Ngo Thanh Phong, a resident of Nam Du Commune, revealed they have to implore owners of freighters to allow them to board their vessels, as the owners are afraid they will be fined by border guards and port authority officers for illegally transporting passengers.

The situation has only been partly relieved since early June, when Superdong Co. launched a 165-passenger ship for the Rach Gia-Nam Du route.

Spontaneous tourism activities

Nguyen Tat Linh, deputy chair of the An Son Commune People’s Committee, admitted that the provincial and grassroots tourism authorities have yet to propose plans or projects to administer or tap into the province’s tourism activities or potential.

Most places offering accommodation and dining services have mushroomed spontaneously.

Tourist arrivals to Nam Du Archipelago reached almost 2,000 in the first quarter of this year, and the count has soared to nearly 5,000, which outnumbers the commune’s population, in the second quarter, Linh added.

According to Tuoi Tre (Youth) newspaper observation, the presence of approximately 100 travelers a day has made the normally serene Nam Du Island teem with life.

Islanders have also made considerable profits from offering tourism services.

Cu Tron Island, off An Son Commune, alone is home to over 80 rooms for rent.

Accommodations cost between VND200,000 ($9) and VND300,000 ($14) each night.

Other services including “xe om” (motorbike taxi), motorbike rental, boat rides around the island and fishing have also thrived.

However, a lack of preparedness to welcome such an influx of holidaymakers has brought about worrying social and environmental consequences to Nam Du Archipelago and the islanders.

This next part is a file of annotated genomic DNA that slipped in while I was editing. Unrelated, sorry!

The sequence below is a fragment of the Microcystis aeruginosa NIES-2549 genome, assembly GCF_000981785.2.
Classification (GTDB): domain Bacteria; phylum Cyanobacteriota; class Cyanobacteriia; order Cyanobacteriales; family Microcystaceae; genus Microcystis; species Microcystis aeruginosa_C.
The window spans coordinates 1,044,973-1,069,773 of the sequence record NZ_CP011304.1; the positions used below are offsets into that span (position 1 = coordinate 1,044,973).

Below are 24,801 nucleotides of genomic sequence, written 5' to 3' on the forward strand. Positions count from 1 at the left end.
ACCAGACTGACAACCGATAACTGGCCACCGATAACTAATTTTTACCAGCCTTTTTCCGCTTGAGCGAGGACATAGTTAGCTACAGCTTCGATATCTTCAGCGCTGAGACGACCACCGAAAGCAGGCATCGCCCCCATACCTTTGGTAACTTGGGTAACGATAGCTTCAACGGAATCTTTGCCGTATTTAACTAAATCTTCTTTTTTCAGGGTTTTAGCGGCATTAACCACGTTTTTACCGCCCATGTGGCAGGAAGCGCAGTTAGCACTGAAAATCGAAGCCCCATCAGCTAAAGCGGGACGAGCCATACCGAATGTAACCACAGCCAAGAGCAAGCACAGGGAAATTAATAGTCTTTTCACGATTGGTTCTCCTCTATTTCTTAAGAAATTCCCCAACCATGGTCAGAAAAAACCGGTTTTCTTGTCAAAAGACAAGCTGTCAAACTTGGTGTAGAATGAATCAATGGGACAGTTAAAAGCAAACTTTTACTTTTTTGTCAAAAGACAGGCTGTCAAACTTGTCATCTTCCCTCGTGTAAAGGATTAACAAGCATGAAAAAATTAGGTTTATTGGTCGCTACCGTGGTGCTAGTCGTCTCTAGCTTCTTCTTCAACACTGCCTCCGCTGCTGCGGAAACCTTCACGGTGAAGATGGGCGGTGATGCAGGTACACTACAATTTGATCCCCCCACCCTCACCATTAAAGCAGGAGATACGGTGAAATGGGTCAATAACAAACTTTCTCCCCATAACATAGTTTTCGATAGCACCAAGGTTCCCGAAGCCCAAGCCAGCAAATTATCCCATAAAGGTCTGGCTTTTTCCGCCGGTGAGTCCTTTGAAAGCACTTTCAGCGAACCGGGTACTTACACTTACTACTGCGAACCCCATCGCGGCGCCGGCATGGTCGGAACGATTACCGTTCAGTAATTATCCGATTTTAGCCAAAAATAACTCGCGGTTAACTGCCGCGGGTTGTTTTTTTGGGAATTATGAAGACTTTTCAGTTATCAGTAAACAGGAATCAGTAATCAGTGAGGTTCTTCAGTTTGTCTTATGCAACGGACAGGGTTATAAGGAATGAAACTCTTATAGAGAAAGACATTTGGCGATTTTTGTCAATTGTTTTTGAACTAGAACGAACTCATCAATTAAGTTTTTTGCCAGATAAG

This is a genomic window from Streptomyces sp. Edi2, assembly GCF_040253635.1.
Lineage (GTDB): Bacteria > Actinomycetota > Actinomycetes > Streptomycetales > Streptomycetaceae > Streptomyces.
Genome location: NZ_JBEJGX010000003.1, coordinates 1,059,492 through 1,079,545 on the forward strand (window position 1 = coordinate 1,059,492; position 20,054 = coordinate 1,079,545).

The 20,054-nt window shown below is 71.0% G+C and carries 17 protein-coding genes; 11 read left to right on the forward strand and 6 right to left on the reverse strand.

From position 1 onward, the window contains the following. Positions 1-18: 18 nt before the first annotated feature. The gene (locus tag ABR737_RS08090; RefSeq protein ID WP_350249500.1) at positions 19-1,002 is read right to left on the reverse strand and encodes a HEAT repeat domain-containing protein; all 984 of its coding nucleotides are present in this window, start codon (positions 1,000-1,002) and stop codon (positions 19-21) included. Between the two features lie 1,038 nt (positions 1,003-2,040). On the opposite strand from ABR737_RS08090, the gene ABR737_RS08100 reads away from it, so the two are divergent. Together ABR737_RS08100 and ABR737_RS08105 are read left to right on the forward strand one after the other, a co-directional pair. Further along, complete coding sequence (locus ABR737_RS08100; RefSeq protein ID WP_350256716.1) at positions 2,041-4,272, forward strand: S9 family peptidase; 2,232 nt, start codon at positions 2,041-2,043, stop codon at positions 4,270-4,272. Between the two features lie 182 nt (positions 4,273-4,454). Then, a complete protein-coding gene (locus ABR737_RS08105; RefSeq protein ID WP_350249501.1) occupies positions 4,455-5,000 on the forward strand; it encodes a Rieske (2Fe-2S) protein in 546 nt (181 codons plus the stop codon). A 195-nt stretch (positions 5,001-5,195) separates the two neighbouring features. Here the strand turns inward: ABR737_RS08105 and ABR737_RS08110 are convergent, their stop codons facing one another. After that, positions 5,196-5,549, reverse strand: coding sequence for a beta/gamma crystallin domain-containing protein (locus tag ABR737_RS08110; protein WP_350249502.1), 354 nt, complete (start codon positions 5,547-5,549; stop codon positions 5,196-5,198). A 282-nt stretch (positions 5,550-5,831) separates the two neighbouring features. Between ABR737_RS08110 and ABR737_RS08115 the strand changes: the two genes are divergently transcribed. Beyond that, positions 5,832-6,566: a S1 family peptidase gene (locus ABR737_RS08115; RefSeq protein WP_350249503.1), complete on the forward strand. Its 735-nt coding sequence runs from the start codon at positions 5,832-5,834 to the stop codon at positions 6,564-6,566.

The tourist “incursion” has led to rising demand for seafood, and skyrocketing prices in times of scarcity.

A few months ago, locals bought fresh squid for only VND70,000-80,000 ($3.1-3.6) per kilogram.

But a kilogram is now priced at VND130,000-150,000 ($6-7).

The lack of a rubbish processing system is another grievance.

Most islanders are not conscious about the importance of not dumping rubbish in certain areas.

Tourists just follow suit, littering all over the island.

Many tourists who engage in sea-diving activities even pick up gorgeous stones or coral twigs and bring them home as souvenirs.

On his Facebook page, Phong Vu, a tour operator in Nam Du Commune, urged tourists not to bring home such mementoes and not to devastate the islands’ ecological values in the process.

The highest point in Nam Du Archipelago is the peak of Cu Tron Island, which towers at 309 meters.

The peak is home to the Nam Du lighthouse and a navy radar station.

Stunning photos of the archipelago taken from the lighthouse which are posted on social networks have driven many travelers to set foot on the pinnacle.

Initially, officers and soldiers stationed there were receptive to such tourists and trekkers out of hospitality.

However, a number of overly excited trekkers ride their bikes to the pinnacle as early as four or five in the morning in the hope of watching the sunrise, ignoring the fact that the area is a military zone to which access is limited.

Over a month ago, leaders of the radar station put up a barrier and a sign that read “Military Zone – No Access Allowed” along the slope leading to the pinnacle to curb the tourist “invasion.”